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Liberty football notebook: Jennings' jersey retired; Flames team up with Hilinski's Hope

Liberty football notebook: Jennings' jersey retired; Flames team up with Hilinski's Hope

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Rashad Jennings soaked in the moment. The cascade of applause coming from 19,935 fans in Williams Stadium. His family, close friends and former teammates cheering him on. The framed jersey sitting just in front of him.

The Forest native had to wait an extra year to be immortalized by the Liberty football program.

It was worth the wait.

Jennings became the fifth person in program history to be honored with a jersey retirement held Saturday during the Flames’ 41-13 Homecoming victory over Middle Tennessee.

He joins Rev. Jerry Falwell Sr., former coach Sam Rutigliano, tight end Eric Green and wide receiver Kelvin Edwards as those whose jerseys have been retired.

Falwell, Rutigliano and Green were honored in 2008, and Edwards was honored in 2019.

“What’s really amazing is the years to come, as long as I live, there’s a legacy right there that my kids and grandkids and their grandkids can tell the story about why that name looks just like theirs,” Jennings said. “That’s actually your great-great grandfather and what he did. That’s why I try to live a life that people can mimic, because I want generations to come to look up what I did.”

Jennings’ No. 23 joins Edwards’ No. 83 and Green’s No. 86 to be retired. Those jersey numbers can still be worn by other players, while Falwell’s No. 71 is the only number that is not worn in any sport on campus.

Liberty announced in May 2020 that Jennings’ number was going to be retired, but the ceremony was pushed back because of the coronavirus pandemic.

The extra year allowed his family and former teammates like Mike Brown, Asa Chapman, Chris Stokes, Joey Sandvig, Corey Rasberry and Doncel Bolt to attend the ceremony.

“It was real nice to see them,” Jennings said.

Jennings, in three seasons with the program, rushed for 3,633 yards and set program records with 42 career rushing touchdowns, 22 100-yard games and 278 points scored.

He was a consensus first-team All-American in 2018 and was a back-to-back Big South Conference offensive player of the year in 2017 and ’18.

He played for seven seasons in the NFL with the Jaguars, Raiders and Giants, and won the reality TV competition show "Dancing with the Stars" shortly after his playing career concluded.

Jennings was inducted in the Liberty athletics Hall of Fame in 2018.

“It does mean a lot,” he said. “I know it’s not about me. I tell people that I represent an era of people, a time period that I happened to be coined because of it. It’s not just me.”

Liberty teams with Hilinski’s Hope

Skyler Thomas stared into a sea of fans holding up three fingers early in the third quarter. The sight brought a smile to the face of the Liberty strong safety.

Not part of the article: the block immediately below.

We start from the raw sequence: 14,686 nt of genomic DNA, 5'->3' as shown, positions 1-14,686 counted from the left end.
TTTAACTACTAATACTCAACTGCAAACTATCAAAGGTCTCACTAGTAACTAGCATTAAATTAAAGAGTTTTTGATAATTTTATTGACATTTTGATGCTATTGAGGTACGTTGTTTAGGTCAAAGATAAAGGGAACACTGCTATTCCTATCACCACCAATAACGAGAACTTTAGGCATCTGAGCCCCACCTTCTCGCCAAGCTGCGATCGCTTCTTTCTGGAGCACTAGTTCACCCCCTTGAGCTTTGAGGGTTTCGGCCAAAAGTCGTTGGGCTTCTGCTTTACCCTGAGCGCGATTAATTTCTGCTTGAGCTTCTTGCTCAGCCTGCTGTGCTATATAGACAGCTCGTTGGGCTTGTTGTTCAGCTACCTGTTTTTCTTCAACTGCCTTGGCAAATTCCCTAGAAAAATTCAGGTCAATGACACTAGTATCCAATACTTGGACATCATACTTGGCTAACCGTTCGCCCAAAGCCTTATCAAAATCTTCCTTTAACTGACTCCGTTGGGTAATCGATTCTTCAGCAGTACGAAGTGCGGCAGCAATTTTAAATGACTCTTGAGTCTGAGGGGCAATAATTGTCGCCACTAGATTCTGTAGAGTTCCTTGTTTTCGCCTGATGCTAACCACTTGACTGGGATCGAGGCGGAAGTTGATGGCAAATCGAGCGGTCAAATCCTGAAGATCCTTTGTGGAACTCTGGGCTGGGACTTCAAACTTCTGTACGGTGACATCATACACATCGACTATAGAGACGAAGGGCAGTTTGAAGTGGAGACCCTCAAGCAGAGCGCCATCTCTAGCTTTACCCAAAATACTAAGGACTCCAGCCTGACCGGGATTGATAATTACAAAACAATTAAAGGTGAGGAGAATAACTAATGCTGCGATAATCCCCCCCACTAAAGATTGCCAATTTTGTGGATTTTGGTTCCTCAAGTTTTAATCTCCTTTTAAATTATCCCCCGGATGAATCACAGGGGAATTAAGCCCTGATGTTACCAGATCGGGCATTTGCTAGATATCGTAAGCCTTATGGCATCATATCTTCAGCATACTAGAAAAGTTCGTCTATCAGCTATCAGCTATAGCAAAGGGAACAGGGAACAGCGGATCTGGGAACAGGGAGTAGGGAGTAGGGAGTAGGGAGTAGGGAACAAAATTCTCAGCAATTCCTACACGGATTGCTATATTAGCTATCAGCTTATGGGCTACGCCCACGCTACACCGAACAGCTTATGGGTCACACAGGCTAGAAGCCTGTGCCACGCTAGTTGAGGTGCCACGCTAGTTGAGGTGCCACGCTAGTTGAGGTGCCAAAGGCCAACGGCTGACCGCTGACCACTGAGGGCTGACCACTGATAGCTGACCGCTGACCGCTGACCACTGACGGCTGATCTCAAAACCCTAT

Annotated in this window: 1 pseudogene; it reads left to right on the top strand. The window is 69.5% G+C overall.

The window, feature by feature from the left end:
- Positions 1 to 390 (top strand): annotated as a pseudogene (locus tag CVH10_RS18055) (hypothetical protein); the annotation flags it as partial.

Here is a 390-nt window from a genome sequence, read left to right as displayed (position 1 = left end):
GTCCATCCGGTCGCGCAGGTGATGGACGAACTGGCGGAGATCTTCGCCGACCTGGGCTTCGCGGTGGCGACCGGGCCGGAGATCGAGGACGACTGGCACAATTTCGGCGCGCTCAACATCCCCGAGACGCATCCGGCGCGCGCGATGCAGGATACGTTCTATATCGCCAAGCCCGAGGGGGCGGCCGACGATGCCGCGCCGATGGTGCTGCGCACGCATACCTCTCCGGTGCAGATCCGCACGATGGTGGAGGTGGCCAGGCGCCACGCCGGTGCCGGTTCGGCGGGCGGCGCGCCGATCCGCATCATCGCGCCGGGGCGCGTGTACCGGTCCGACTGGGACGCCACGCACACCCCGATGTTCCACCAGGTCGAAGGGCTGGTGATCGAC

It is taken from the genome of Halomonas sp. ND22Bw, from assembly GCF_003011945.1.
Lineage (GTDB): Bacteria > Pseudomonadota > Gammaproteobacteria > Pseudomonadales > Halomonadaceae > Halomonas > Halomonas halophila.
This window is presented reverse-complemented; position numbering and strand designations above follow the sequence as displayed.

The memory of his former teammate at Washington State was alive in the gesture, a nod to the number the late former WSU quarterback Tyler Hilinski wore.

Liberty honored Hilinski with the gesture and by having players wear special decals on their helmets as part of College Football Mental Health Week.

The Flames teamed up with Hilinski’s Hope Foundation, founded by Mark and Kym Hilinski after their son, Tyler, committed suicide on Jan. 16, 2018. The foundation offers resources to help promote awareness and education of mental health and wellness for student-athletes.

“That meant a lot to me. Tyler was one of my friends and my teammate and everything, and we just liked to hang out and kick it,” Thomas said. “For us to honor him way over here on the other side of the country, he still has that impact even though his situation. That just meant a whole lot to me that we’re still honoring and remembering him and he’s never forgotten.”

Liberty coach Hugh Freeze credited Kristie Beitz, the senior athletics director for academic affairs, for doing the research and choosing to team up with Hilinski’s Hope for this week.

“It’s something that’s real in this life," Freeze said. "The worst thing for young men or young women is to be battling something like that and to feel like you’re all alone and have no one to talk to about it. We try to bring awareness to it often.”

Students from first class honored

The first media timeout of Saturday’s game gave Liberty a chance to honor and welcome back a handful of the 154 students who were part of Lynchburg Baptist College’s inaugural class in 1971.

Those former students were spread out around Williams Stadium and were unable to be individually recognized.

Flames quarterback Malik Willis earlier this week voiced his thanks for those students who chose to attend a university in its early years.

“I appreciate them building that foundation for us, giving us a place to call home and we can go out there and play for the glory of God,” Willis said. “It’s just amazing to think there’s a university out here where you can do something like that. Me coming from another university, a lot of people weren't focused on that, so it was really cool to have a place that you could focus on that and make that your main goal. I just want to thank them.”


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